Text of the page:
Does Parallel Importation Violate Intellectual Property Rights in the Philippines?
Parallel imports refer to the import of non-counterfeit or genuine goods from one country to another without the permission of the intellectual property owner. Whether parallel importation may constitute a violation of intellectual property rights (“IPR”) depends on the nature of the IPR involved.
Philippine law currently provides for a system of protection of various IPRs, which may be broadly classified as falling under:
- Patents (including utility models and industrial designs);
- Trademarks (including service marks and trade names); and
- Copyright and Related Rights.
As will be discussed in more detail below, only a patent owner has the exclusive right to prevent parallel importation, subject to certain exceptions. Copyright and trademark owners do not enjoy the same right.
Parallel Importation Of Products Which Are
The Subject Matter Of A Philippine Patent
Section 71 of the Intellectual Property Code of the Philippines (“IP Code”) expressly provides that a patent owner has the exclusive right to restrain, prohibit, and prevent the importation of a product which is the subject matter of either an active product or process patent registration in the Philippines. Thus, if a product is the subject matter of an active product or process patent in the Philippines, such product may generally not be imported into the country without the express authorization of the patent owner. It bears emphasis that only the owner of a patent, its assigns, or licensees, may exclusively exercise the rights granted under Section 71 of the IP Code.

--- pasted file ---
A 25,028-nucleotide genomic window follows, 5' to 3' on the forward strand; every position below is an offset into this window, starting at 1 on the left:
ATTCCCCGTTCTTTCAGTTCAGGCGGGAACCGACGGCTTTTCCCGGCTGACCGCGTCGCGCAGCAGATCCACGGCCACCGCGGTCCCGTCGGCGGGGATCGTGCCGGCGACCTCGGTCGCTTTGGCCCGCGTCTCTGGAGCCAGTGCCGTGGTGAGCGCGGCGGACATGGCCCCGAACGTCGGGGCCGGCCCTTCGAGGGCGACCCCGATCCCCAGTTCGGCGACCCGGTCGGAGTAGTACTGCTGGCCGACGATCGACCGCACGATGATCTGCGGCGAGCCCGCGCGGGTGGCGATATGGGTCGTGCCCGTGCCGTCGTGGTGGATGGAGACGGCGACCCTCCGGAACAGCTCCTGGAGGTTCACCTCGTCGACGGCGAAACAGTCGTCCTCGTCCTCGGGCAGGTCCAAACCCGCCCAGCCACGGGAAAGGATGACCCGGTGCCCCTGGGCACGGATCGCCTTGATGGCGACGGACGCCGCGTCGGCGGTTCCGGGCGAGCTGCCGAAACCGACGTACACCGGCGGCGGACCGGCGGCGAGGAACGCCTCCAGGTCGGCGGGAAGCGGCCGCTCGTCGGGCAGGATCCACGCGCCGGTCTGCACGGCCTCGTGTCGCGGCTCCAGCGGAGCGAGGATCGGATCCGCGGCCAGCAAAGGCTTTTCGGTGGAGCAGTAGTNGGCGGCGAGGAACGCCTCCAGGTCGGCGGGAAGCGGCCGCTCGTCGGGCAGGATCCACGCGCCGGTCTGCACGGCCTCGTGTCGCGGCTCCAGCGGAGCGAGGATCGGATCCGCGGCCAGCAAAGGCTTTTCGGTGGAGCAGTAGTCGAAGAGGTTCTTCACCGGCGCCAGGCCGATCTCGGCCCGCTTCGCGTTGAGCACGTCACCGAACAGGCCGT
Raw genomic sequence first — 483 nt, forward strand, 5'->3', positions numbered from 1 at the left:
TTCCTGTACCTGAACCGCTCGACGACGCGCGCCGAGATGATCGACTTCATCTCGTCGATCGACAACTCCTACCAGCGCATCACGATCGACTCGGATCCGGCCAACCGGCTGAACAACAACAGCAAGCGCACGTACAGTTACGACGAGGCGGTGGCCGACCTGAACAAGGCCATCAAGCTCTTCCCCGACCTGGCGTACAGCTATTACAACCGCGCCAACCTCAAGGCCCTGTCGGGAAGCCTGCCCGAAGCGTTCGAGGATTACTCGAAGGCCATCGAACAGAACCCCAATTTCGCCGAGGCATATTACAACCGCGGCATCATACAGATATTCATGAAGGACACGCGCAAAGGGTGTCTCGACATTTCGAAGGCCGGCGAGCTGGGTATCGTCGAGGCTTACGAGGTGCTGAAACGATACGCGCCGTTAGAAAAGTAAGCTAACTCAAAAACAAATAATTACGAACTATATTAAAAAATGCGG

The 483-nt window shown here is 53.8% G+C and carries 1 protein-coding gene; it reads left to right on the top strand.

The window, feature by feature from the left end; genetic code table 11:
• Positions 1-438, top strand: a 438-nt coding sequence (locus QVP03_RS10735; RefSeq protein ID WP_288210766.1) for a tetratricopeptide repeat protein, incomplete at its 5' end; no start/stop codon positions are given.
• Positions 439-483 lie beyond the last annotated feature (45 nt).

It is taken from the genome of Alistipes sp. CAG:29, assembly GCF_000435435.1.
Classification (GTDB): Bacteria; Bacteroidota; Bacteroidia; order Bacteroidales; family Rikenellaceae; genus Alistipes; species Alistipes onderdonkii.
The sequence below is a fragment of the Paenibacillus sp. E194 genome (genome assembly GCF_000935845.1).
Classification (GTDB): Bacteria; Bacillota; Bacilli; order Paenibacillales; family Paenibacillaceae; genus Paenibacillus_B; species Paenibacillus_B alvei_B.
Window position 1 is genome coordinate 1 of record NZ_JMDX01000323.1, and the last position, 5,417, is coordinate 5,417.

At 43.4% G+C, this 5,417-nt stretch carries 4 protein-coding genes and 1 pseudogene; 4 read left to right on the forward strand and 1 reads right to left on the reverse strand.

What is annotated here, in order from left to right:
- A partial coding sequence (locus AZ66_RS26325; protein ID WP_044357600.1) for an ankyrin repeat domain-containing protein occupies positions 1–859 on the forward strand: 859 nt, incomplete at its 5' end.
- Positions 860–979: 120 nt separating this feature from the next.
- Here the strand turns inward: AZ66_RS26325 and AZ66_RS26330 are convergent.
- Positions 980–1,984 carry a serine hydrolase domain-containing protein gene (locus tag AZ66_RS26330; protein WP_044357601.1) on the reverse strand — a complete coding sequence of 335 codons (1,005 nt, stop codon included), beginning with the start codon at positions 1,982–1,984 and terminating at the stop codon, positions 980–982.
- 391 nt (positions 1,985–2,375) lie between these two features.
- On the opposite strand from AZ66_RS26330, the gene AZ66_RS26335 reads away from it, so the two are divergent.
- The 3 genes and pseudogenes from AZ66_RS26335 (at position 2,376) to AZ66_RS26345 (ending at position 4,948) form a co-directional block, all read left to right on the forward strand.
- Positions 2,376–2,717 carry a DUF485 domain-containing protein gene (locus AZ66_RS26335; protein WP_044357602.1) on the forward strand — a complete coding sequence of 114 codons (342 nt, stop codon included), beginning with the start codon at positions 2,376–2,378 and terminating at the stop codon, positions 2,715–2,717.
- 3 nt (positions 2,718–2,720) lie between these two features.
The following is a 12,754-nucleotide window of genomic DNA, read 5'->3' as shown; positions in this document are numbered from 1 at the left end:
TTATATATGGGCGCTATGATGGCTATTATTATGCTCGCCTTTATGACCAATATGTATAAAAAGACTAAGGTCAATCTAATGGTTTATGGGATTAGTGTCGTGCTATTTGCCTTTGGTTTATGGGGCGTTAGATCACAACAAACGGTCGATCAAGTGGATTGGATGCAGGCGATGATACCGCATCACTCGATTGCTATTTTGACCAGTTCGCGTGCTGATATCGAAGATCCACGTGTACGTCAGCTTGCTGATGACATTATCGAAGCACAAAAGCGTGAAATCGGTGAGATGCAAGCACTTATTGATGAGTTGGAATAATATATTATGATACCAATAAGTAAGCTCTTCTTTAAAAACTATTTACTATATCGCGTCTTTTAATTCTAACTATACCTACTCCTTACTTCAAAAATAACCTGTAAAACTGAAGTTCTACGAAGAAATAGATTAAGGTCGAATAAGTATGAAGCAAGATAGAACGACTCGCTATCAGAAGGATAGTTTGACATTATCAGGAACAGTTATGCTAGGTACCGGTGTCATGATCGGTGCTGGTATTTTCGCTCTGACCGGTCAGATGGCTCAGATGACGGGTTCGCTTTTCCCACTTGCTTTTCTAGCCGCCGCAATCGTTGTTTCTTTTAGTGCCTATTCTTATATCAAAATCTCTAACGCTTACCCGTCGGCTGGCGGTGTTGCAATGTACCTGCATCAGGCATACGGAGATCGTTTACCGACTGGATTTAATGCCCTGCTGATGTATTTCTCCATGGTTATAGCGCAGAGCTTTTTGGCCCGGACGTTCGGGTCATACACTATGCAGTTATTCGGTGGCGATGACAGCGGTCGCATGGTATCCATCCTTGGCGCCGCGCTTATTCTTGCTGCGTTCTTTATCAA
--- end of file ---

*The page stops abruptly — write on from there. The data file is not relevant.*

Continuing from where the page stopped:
Section 71, however, admits of exceptions, as provided under Section 72.1 of the IP Code.
The first exception embodied in Section 72.1, otherwise known as the Doctrine of Domestic Exhaustion, states that once a product has been sold in the domestic market for the first time by or with the consent of the IPR holder, it then ceases to have control over any subsequent sale/re-sale of the same in the said domestic market. The second exception, the Doctrine of International Exhaustion, applies to drugs and medicines so that once a drug or medicine has been sold anywhere else in the world, the IPR holder can no longer prevent the importation of such drugs or medicines. In both such cases, there will be no patent infringement.
Thus, where a product, which is the subject matter of a registered patent in the Philippines, is imported into the country without the consent of the owner, its assigns, or its licensees, and which importation does not fall under the foregoing exceptions under Section 72.1 of the IP Code, such importation shall constitute patent infringement which exposes the violator to civil liability.
It is noteworthy to state that the prohibition against parallel importation in Section 71 of the IP Code likewise extends to imported products which are the subject matter of an active utility model or industrial design registration, pursuant to Sections 108 and 119 of the IP Code.
Utility models primarily cater to the protection of new technical innovations that are not sufficiently inventive to meet the threshold required for regular patents. An industrial design (called design patents in other jurisdictions), on the other hand, is the ornamental or aesthetic aspect of an article.